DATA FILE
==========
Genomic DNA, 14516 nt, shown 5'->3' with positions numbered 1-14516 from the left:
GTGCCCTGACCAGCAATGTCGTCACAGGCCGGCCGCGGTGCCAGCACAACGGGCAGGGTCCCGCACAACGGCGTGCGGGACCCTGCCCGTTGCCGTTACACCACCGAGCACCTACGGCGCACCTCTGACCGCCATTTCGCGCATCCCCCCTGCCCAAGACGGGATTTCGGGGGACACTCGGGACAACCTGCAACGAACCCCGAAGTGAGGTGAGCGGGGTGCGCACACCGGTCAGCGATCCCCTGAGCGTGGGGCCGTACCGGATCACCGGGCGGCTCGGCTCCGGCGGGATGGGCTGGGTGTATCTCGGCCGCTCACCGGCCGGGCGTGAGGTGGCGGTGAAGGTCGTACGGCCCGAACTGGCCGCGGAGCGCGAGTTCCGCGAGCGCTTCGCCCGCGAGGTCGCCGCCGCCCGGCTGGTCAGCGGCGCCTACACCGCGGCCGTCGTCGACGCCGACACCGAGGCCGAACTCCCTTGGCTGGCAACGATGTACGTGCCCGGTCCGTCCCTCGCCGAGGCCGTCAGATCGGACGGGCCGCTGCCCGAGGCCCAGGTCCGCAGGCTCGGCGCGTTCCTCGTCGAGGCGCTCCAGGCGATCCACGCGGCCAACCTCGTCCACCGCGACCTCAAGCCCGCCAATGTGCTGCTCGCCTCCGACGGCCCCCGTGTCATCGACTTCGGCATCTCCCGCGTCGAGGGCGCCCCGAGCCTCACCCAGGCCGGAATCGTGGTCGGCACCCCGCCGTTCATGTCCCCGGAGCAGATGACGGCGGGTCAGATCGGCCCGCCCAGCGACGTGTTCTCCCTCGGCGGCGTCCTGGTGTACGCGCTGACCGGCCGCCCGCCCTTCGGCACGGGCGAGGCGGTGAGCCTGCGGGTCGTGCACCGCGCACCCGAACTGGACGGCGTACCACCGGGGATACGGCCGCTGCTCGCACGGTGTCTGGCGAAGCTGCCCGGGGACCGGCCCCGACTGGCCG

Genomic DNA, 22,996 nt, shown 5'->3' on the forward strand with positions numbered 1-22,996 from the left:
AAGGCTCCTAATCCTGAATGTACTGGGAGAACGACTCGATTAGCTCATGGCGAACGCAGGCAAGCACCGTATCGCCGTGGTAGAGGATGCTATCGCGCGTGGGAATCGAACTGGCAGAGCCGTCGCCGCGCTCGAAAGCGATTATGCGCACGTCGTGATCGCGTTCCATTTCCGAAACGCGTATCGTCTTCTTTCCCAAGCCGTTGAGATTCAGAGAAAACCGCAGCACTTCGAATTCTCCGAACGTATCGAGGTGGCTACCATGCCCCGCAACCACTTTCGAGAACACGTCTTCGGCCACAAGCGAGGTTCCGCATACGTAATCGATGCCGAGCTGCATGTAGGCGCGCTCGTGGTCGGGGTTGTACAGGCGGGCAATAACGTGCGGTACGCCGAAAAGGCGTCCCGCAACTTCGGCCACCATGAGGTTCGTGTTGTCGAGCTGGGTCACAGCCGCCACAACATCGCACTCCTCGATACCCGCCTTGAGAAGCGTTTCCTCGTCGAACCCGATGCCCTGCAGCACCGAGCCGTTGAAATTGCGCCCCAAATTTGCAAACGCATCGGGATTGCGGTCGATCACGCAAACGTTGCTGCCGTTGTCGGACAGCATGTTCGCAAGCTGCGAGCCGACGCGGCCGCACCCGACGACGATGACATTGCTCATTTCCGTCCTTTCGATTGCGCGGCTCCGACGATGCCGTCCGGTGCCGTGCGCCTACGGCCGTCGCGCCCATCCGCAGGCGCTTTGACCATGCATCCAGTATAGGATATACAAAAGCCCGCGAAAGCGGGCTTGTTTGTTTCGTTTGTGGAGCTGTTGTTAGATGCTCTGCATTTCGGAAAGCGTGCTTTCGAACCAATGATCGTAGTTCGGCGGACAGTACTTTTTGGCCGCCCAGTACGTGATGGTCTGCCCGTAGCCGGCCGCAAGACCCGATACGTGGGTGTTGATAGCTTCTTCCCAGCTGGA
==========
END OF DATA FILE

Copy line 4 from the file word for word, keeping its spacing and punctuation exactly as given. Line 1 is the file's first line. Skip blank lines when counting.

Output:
AAGGCTCCTAATCCTGAATGTACTGGGAGAACGACTCGATTAGCTCATGGCGAACGCAGGCAAGCACCGTATCGCCGTGGTAGAGGATGCTATCGCGCGTGGGAATCGAACTGGCAGAGCCGTCGCCGCGCTCGAAAGCGATTATGCGCACGTCGTGATCGCGTTCCATTTCCGAAACGCGTATCGTCTTCTTTCCCAAGCCGTTGAGATTCAGAGAAAACCGCAGCACTTCGAATTCTCCGAACGTATCGAGGTGGCTACCATGCCCCGCAACCACTTTCGAGAACACGTCTTCGGCCACAAGCGAGGTTCCGCATACGTAATCGATGCCGAGCTGCATGTAGGCGCGCTCGTGGTCGGGGTTGTACAGGCGGGCAATAACGTGCGGTACGCCGAAAAGGCGTCCCGCAACTTCGGCCACCATGAGGTTCGTGTTGTCGAGCTGGGTCACAGCCGCCACAACATCGCACTCCTCGATACCCGCCTTGAGAAGCGTTTCCTCGTCGAACCCGATGCCCTGCAGCACCGAGCCGTTGAAATTGCGCCCCAAATTTGCAAACGCATCGGGATTGCGGTCGATCACGCAAACGTTGCTGCCGTTGTCGGACAGCATGTTCGCAAGCTGCGAGCCGACGCGGCCGCACCCGACGACGATGACATTGCTCATTTCCGTCCTTTCGATTGCGCGGCTCCGACGATGCCGTCCGGTGCCGTGCGCCTACGGCCGTCGCGCCCATCCGCAGGCGCTTTGACCATGCATCCAGTATAGGATATACAAAAGCCCGCGAAAGCGGGCTTGTTTGTTTCGTTTGTGGAGCTGTTGTTAGATGCTCTGCATTTCGGAAAGCGTGCTTTCGAACCAATGATCGTAGTTCGGCGGACAGTACTTTTTGGCCGCCCAGTACGTGATGGTCTGCCCGTAGCCGGCCGCAAGACCCGATACGTGGGTGTTGATAGCTTCTTCCCAGCTGGA